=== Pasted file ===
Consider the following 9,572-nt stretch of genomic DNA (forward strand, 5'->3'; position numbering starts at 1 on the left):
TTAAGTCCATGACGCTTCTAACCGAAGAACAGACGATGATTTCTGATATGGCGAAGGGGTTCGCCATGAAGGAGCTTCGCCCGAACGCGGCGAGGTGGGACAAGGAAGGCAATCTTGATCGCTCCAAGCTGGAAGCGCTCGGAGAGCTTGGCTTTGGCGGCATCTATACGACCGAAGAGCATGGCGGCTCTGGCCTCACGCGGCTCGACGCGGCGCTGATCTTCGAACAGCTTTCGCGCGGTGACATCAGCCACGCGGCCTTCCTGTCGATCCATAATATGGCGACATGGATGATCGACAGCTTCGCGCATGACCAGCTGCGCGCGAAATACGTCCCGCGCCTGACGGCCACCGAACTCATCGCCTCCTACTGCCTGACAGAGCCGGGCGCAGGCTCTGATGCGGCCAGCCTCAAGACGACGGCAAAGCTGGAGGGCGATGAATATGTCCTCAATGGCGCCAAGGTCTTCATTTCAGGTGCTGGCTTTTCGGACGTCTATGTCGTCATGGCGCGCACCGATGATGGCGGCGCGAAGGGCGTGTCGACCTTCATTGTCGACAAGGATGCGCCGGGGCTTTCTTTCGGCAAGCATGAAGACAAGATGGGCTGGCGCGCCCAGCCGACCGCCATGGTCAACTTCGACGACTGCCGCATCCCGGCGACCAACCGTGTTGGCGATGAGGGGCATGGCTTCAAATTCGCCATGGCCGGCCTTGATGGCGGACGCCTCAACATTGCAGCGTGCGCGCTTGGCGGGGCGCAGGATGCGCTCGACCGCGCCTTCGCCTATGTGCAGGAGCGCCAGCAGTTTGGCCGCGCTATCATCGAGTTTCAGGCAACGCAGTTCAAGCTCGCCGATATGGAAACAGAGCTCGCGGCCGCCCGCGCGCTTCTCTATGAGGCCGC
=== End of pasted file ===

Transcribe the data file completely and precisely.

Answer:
Consider the following 9,572-nt stretch of genomic DNA (forward strand, 5'->3'; position numbering starts at 1 on the left):
TTAAGTCCATGACGCTTCTAACCGAAGAACAGACGATGATTTCTGATATGGCGAAGGGGTTCGCCATGAAGGAGCTTCGCCCGAACGCGGCGAGGTGGGACAAGGAAGGCAATCTTGATCGCTCCAAGCTGGAAGCGCTCGGAGAGCTTGGCTTTGGCGGCATCTATACGACCGAAGAGCATGGCGGCTCTGGCCTCACGCGGCTCGACGCGGCGCTGATCTTCGAACAGCTTTCGCGCGGTGACATCAGCCACGCGGCCTTCCTGTCGATCCATAATATGGCGACATGGATGATCGACAGCTTCGCGCATGACCAGCTGCGCGCGAAATACGTCCCGCGCCTGACGGCCACCGAACTCATCGCCTCCTACTGCCTGACAGAGCCGGGCGCAGGCTCTGATGCGGCCAGCCTCAAGACGACGGCAAAGCTGGAGGGCGATGAATATGTCCTCAATGGCGCCAAGGTCTTCATTTCAGGTGCTGGCTTTTCGGACGTCTATGTCGTCATGGCGCGCACCGATGATGGCGGCGCGAAGGGCGTGTCGACCTTCATTGTCGACAAGGATGCGCCGGGGCTTTCTTTCGGCAAGCATGAAGACAAGATGGGCTGGCGCGCCCAGCCGACCGCCATGGTCAACTTCGACGACTGCCGCATCCCGGCGACCAACCGTGTTGGCGATGAGGGGCATGGCTTCAAATTCGCCATGGCCGGCCTTGATGGCGGACGCCTCAACATTGCAGCGTGCGCGCTTGGCGGGGCGCAGGATGCGCTCGACCGCGCCTTCGCCTATGTGCAGGAGCGCCAGCAGTTTGGCCGCGCTATCATCGAGTTTCAGGCAACGCAGTTCAAGCTCGCCGATATGGAAACAGAGCTCGCGGCCGCCCGCGCGCTTCTCTATGAGGCCGC